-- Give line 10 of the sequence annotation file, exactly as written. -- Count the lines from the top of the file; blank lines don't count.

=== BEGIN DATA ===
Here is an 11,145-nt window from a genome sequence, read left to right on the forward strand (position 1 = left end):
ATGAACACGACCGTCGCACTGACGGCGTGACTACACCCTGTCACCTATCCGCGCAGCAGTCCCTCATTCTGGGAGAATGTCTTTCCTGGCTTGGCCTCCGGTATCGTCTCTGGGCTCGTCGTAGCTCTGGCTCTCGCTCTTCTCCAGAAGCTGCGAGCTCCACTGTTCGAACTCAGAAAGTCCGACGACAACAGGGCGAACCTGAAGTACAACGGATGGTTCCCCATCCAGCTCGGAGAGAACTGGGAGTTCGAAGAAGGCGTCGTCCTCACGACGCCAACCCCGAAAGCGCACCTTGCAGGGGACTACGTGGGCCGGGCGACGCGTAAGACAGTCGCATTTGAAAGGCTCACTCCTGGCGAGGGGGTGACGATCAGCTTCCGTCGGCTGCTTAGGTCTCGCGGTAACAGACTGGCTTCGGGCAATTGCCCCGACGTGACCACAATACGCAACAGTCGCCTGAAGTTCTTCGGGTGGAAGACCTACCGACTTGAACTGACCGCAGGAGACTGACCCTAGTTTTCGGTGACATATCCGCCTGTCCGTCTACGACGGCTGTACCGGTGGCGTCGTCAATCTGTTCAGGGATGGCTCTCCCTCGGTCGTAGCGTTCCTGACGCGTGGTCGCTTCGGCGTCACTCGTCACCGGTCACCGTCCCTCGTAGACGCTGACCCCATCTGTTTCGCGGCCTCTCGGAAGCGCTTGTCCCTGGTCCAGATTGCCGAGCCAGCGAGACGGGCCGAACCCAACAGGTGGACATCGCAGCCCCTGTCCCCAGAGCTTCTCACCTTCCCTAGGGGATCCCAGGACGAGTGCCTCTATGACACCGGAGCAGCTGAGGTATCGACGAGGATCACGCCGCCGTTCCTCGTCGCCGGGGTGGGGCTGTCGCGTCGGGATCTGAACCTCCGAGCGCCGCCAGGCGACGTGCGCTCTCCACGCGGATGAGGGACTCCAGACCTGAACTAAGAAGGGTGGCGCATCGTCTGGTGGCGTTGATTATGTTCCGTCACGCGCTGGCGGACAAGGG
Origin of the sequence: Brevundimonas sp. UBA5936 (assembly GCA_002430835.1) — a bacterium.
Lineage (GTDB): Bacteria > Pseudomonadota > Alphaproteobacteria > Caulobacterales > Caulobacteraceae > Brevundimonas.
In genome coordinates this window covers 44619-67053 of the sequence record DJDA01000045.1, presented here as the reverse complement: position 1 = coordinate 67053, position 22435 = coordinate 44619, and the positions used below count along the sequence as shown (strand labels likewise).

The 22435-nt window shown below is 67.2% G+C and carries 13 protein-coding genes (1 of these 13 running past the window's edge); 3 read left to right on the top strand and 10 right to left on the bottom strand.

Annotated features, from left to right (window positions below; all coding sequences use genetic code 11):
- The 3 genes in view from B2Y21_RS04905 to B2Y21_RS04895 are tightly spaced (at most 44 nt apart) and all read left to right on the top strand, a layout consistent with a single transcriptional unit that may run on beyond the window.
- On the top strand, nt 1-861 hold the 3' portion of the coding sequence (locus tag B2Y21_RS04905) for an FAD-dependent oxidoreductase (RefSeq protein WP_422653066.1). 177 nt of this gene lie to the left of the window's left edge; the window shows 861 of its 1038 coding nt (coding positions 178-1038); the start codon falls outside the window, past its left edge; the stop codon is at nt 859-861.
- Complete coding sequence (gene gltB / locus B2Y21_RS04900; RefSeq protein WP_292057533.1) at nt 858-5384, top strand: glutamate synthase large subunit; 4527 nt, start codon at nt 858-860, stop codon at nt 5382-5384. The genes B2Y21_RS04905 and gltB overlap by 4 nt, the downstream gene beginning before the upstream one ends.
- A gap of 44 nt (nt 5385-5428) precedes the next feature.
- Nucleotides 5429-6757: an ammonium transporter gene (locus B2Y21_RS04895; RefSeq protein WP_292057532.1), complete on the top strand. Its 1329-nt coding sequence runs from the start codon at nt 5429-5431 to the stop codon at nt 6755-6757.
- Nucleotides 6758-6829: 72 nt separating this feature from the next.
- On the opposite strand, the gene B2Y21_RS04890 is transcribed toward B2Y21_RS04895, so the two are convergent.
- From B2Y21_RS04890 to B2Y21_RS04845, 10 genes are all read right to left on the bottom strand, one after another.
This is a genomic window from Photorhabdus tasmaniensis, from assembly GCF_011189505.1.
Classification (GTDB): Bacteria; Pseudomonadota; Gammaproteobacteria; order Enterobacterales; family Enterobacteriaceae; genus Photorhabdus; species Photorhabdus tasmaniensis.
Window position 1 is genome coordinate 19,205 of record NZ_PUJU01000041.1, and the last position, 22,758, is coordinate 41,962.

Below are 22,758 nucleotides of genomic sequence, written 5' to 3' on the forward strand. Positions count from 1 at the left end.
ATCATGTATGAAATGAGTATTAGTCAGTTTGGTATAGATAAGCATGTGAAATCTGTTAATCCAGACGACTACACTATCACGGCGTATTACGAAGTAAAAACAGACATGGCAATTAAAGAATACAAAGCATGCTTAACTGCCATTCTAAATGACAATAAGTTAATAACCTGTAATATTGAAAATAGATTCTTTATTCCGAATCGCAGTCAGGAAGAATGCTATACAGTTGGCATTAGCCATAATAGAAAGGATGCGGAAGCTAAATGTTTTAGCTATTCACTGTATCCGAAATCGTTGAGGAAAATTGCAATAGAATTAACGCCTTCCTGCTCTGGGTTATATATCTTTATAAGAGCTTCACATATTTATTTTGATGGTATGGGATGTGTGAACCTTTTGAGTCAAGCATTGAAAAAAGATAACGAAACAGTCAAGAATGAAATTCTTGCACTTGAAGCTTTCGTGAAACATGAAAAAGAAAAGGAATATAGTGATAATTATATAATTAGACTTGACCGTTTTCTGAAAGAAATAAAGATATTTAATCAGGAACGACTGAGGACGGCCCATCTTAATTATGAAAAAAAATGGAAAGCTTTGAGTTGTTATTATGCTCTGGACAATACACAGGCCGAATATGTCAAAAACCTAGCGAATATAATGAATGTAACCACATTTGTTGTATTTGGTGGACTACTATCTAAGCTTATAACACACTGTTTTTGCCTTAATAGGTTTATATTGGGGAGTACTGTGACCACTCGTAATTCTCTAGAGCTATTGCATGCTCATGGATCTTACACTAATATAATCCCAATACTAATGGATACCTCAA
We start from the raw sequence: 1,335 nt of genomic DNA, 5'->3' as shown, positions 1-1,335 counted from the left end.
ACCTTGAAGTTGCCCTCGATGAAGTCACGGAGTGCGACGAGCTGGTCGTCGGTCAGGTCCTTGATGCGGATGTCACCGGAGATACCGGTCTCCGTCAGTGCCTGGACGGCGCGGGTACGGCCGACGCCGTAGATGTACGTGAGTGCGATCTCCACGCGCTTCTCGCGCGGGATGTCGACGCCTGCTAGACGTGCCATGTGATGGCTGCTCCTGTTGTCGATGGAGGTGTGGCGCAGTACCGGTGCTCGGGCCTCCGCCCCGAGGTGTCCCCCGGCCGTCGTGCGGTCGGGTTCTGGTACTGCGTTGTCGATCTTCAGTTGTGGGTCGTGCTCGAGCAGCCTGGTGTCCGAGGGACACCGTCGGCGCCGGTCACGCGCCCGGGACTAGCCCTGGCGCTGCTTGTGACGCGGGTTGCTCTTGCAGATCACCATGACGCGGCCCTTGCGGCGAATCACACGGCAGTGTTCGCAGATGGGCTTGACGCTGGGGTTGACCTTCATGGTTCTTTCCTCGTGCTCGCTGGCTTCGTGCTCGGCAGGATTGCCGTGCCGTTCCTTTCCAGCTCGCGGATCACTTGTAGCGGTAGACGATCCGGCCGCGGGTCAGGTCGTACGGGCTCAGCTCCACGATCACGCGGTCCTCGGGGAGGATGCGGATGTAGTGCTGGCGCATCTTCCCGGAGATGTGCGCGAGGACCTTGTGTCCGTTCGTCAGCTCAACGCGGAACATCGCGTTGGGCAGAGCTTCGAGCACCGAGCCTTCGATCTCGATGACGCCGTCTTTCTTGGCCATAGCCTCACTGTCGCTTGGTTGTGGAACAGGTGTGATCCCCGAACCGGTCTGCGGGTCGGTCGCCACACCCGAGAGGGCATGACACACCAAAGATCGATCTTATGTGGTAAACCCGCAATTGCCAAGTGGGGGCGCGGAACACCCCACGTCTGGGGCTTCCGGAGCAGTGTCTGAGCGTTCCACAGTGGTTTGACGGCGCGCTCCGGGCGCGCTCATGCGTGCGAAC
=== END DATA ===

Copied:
- Complete coding sequence (gene gltB / locus B2Y21_RS04900; RefSeq protein WP_292057533.1) at nt 858-5384, top strand: glutamate synthase large subunit; 4527 nt, start codon at nt 858-860, stop codon at nt 5382-5384. The genes B2Y21_RS04905 and gltB overlap by 4 nt, the downstream gene beginning before the upstream one ends.